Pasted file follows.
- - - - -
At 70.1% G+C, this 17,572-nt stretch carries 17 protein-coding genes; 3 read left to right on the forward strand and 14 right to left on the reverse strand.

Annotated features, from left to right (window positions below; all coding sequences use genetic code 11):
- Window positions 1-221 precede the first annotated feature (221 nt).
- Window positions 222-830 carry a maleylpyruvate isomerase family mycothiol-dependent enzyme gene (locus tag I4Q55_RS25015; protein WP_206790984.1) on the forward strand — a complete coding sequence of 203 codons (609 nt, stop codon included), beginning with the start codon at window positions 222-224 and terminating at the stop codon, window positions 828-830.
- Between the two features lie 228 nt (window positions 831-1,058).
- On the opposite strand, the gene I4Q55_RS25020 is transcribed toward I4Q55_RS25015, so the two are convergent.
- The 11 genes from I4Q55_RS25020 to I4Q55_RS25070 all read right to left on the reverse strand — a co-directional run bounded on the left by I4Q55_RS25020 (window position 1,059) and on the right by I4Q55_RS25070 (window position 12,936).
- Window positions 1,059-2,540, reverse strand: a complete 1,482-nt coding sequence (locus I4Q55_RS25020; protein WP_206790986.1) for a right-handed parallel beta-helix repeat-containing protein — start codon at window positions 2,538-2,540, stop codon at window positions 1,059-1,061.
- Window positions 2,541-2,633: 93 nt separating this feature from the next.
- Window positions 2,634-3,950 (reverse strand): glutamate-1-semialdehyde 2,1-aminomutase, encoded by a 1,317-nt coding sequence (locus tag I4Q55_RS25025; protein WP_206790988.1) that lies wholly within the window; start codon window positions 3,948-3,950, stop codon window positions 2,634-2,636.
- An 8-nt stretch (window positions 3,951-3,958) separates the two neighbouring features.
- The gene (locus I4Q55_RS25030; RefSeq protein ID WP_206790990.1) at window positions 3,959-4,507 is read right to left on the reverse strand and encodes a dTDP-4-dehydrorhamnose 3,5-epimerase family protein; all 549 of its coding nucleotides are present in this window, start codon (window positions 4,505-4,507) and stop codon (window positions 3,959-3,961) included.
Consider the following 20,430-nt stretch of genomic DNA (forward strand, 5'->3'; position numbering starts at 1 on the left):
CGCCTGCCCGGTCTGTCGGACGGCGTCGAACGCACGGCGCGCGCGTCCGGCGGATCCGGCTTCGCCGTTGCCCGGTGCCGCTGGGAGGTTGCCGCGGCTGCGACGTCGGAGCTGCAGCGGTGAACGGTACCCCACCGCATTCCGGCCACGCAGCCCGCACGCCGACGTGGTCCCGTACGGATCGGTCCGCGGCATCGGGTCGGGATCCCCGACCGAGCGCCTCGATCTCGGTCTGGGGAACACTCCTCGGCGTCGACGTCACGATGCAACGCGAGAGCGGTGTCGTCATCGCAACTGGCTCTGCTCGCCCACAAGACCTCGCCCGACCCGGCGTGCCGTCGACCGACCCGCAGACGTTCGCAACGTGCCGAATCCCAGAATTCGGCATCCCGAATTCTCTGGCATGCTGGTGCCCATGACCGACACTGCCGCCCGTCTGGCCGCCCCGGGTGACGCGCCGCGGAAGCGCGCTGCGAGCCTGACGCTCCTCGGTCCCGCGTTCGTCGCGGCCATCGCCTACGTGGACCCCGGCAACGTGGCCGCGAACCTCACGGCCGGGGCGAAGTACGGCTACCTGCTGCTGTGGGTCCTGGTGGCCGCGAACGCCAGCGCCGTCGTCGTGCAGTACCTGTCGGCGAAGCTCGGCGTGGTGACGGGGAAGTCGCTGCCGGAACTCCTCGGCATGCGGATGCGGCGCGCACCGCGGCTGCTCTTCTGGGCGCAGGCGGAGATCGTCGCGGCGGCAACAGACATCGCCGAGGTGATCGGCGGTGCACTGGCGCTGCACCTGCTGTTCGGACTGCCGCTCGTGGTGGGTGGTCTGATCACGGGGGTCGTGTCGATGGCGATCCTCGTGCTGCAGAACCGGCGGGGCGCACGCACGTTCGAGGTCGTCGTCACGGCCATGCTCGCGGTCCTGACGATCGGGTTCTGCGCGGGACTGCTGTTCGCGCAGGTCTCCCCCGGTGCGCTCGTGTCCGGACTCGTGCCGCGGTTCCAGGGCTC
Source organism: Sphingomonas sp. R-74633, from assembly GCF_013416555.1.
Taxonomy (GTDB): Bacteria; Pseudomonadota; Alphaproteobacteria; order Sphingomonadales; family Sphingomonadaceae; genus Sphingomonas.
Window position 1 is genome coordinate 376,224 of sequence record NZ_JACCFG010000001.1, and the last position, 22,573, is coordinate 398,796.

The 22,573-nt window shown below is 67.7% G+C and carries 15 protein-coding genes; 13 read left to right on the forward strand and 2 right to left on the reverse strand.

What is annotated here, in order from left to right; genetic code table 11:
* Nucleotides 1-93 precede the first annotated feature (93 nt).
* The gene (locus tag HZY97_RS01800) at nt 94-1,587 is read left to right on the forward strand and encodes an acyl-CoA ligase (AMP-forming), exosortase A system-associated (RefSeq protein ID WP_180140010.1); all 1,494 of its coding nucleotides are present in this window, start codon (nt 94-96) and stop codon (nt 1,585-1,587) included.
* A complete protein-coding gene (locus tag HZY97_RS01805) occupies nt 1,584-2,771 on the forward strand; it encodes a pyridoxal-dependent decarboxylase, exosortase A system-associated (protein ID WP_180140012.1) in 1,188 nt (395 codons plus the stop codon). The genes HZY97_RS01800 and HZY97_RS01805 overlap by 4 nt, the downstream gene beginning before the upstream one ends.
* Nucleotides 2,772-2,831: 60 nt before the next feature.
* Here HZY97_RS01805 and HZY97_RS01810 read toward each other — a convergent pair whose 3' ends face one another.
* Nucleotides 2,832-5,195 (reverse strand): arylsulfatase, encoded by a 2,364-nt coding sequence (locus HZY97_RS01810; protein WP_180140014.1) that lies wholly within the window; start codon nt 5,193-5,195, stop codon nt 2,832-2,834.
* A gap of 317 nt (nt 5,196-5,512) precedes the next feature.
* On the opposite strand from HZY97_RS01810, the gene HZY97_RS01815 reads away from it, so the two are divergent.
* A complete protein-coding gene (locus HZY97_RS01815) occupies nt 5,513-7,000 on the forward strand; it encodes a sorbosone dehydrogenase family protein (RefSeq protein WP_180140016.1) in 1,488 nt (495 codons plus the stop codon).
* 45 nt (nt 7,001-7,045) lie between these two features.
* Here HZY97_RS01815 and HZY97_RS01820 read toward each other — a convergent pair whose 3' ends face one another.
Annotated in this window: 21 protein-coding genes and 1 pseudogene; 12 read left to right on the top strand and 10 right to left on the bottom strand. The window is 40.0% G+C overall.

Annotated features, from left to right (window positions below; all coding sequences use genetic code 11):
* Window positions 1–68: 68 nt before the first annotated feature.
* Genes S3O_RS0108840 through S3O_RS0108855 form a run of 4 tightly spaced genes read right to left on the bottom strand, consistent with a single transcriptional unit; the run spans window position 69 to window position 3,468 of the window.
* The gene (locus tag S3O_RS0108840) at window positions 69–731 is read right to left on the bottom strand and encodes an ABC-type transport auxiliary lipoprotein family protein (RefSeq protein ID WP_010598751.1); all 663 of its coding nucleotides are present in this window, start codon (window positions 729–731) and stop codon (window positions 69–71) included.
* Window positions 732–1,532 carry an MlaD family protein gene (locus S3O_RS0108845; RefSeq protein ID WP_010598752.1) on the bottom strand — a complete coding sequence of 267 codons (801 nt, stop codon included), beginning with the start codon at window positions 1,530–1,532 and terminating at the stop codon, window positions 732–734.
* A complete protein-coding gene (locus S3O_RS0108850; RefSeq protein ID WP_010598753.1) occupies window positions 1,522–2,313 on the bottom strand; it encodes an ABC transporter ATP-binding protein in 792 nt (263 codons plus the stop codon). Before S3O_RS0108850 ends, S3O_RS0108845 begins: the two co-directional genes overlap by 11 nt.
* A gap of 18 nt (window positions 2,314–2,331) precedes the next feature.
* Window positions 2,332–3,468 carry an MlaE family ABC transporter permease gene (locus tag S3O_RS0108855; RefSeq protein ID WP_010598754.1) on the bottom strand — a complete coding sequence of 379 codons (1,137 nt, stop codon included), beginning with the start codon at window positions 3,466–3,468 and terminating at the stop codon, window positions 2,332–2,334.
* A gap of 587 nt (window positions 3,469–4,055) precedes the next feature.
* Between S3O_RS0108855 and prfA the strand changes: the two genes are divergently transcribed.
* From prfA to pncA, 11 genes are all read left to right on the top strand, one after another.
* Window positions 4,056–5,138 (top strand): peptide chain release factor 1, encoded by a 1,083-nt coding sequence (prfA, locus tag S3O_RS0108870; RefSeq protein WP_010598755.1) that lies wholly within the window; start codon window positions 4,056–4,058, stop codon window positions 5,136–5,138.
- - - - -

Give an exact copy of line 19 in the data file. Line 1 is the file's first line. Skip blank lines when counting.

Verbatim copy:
What is annotated here, in order from left to right; genetic code table 11: